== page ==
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Discussion Starter · #1 ·
Got the gear packed up last night for the trip mid next week to Indianapolis. Various swat officers from different depts across the state will attend their annual conference and training venues. Got invited to go last year, cancelled due to Covid, but we're on this year.

8 per day, and they've only allocated 250 rds per officer, so I've also packed up the training blades and inert pistols [ for disarms ] Each days group can decide to take the afternoon off or come back after lunch for some unarmed against a knife and wall of edge, then some pistol disarming.

My former US Army ranger buddy Keith will make the trip with me next week. He's checking the bag with the guns, mine is going in his checked bag along with muffs and holster to be in the safe side. I got waylaid in Atlanta coming back from a course in Fla one year because they swabbed the bag and got a hit for explosives. The nightmare that ensued [ which ended with me catching my connecting flight ] is not something I want to be going through this trip.

Plan on getting a few pics of the group, maybe some pics of them on the line, and some of their defensive blade if they grant permission for photos. Home some time just a week from today. Am I looking forward to this? Hell no, I got roped into it last year when Keith put my name and creds in the basket of training venues during the conference. Oh, and we only allowed 8 per day, and both days are filled. Apparently, there's interest in the threat focused skills so many here have garnered over the numerous courses I've put on in the sunshine state.
 

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Discussion Starter · #2 ·
Mods, can you move this to the training and tactics sub forum? Have no idea why I put it here, thanks
 

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(y) (y) Looking forward to reading your Instructor ARR in this! 🤠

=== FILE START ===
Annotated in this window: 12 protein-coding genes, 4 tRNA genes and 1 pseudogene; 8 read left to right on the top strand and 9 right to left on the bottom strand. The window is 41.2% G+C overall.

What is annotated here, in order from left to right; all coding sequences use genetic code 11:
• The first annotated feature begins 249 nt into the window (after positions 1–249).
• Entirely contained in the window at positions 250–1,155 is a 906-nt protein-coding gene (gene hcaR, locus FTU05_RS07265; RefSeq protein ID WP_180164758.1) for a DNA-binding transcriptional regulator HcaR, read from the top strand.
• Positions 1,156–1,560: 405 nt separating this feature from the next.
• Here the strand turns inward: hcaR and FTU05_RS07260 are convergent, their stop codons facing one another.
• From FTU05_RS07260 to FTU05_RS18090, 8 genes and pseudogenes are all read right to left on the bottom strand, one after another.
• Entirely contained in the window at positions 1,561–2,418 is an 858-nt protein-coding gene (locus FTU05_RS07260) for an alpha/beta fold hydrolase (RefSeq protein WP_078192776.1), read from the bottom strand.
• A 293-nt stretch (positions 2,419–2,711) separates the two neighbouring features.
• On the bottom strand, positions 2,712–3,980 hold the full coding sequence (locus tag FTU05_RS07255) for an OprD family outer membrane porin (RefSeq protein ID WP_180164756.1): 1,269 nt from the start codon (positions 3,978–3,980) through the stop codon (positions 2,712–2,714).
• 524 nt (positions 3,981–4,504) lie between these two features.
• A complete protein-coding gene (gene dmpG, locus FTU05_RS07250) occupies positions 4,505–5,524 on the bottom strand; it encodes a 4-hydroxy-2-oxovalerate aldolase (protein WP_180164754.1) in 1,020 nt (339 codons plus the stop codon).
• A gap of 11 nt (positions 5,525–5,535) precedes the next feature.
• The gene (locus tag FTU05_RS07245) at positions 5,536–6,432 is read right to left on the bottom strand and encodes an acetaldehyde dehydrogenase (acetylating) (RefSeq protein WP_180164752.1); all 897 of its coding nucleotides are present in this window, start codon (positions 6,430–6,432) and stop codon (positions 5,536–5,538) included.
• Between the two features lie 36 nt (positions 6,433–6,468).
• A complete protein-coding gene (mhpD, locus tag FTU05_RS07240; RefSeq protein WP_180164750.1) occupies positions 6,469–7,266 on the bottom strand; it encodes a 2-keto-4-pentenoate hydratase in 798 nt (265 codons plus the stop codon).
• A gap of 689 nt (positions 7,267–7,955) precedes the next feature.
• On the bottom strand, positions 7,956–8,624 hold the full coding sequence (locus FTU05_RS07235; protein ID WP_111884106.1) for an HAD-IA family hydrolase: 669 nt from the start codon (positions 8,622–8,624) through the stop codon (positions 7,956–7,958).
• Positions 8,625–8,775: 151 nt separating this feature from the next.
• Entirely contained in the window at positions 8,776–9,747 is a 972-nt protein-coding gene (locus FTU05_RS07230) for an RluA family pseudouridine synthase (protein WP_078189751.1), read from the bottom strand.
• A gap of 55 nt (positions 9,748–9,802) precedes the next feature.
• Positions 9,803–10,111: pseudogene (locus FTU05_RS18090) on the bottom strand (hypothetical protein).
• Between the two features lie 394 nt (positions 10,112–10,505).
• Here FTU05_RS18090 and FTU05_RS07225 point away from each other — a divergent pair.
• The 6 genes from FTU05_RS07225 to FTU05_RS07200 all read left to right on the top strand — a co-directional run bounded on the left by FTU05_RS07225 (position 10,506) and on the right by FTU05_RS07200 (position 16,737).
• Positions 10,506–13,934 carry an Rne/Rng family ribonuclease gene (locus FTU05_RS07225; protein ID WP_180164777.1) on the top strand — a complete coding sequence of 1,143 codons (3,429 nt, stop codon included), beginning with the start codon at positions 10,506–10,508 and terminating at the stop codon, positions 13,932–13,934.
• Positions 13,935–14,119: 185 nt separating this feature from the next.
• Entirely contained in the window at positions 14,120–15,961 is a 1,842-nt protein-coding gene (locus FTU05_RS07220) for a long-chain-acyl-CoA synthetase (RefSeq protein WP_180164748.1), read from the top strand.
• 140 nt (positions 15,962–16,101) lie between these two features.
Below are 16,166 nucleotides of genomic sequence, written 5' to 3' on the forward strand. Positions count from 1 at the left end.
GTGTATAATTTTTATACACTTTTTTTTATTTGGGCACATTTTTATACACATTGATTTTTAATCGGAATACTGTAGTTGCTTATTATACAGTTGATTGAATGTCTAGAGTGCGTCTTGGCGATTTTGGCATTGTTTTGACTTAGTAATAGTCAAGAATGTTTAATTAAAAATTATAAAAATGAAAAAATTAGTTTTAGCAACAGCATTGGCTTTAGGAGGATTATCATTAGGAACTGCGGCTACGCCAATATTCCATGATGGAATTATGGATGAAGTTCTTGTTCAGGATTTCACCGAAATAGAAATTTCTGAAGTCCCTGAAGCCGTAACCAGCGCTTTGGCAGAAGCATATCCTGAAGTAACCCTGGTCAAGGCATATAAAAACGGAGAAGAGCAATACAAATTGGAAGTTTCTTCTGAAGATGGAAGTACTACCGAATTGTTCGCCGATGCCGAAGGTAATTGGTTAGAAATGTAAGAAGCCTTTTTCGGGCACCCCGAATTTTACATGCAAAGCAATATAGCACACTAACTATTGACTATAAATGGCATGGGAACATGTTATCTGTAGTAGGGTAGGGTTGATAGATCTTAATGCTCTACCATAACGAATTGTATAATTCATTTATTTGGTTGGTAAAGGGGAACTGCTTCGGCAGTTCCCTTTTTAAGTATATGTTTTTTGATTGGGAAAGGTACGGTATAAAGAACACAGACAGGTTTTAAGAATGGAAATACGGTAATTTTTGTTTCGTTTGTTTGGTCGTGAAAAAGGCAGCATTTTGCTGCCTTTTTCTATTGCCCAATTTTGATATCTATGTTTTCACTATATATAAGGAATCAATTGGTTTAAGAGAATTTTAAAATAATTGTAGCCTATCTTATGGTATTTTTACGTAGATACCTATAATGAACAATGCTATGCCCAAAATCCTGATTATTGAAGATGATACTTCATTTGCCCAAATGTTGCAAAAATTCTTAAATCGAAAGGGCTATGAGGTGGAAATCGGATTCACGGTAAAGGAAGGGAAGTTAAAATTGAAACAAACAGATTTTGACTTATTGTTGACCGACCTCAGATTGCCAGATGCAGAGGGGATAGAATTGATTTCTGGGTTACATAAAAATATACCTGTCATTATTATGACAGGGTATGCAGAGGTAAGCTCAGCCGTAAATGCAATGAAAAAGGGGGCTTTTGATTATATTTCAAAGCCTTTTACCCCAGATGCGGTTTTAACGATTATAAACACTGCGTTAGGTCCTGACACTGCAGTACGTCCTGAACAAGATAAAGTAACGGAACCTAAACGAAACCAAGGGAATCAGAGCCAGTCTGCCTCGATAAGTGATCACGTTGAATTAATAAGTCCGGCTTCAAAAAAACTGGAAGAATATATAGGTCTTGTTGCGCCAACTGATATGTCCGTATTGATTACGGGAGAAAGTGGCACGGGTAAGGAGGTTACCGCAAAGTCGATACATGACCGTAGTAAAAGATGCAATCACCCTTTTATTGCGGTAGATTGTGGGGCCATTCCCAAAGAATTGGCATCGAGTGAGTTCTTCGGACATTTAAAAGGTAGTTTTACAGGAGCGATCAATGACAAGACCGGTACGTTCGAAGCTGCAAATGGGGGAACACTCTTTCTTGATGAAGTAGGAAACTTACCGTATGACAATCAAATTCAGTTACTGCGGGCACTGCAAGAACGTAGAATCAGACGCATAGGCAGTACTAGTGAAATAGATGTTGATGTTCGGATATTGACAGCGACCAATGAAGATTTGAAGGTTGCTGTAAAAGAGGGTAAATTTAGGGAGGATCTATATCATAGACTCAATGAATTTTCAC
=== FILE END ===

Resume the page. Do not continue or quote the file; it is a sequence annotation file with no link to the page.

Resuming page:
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With events being caught on camera as this past year illustrates, I am confident you will include your training of "for the camera". Such tactics as yelling "stop" etc. while using open hand defense/attack tactics. I learned this from you and still remember it. These young officers will be exposed to so much that even the low round count will become a non issue.
 

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Discussion Starter · #10 ·
ISOA AAR,

Got into Indy Friday about 3pm. Dep sheriff was waiting for us out front, drove us to the Crown Plaza Grand Hall and Conference Center and we checked in, then to our room. It was an original 1920's railroad car, several were on the original tracks. This large complex was a major train station hub until cars became commonplace in the 30's.

Pres. Abraham Lincoln lay in waiting on a second floor, having been moved from Wash.DC back to Oak Ridge Cemetery in Springfield, Illinois. Over 200 trains entered and departed the station every day in it's heyday.

We were exploring the areas closed off [ many sealed off ] when a staff member caught us and seeing we wanted to see the older sectioned closed off and there for the LE SWAT conference took us on a tour of areas off limits to the public, including an original speak easy from the 20's into the mid 30's. I'll throw up some pictures of what we treated to, including original hand chiseled huge blocks of granite which most of the original building was made from.

On to the training. Next morning [ Thursday ], we were picked up out front by a deputy and driven to Boone County Sheriffs ranges some 30 miles NW of Indy. First day, 8 students [ all swat officers as this was, after all, the Indiana Swat Officers Associations yearly conference where swat types from all over the state converge once a year for this conference which offers various training regimens ].

Start time 9am sharp. Keith [ my ranger bud who was along ] set up the targets on stands and we're off to the races. I had to adjust this training to accommodate the limited 250 rds per officer limit. As others here know, this course is usually 800-1K rds a day. So I took 30 minutes to give historical record of the skills from the 30's in Shanghai, to the OSS being given the skills in ww2, and who the OSS were and what they became after the war in both the US and Britain.

First up, QK pistol, yes, I mixed this up as we were never going to be there all day with the limited ammo supplies. Started them off at 15 feet. One round at a time for 3, then 2 rounds at a time for 3, then 3 rounds at a time for 3. Total 18 rounds. Each string, I took the time to check each shooters target, correcting reference point as necessary [ started at the standard 2" reference point. 2 of the 8, both on the left end owned it at that range in 18 rounds. 3 more stayed just outside the 10/X ring but close to it. The other 3 didn't find it intuitive initially, but were fine at the end of the 15 foot line.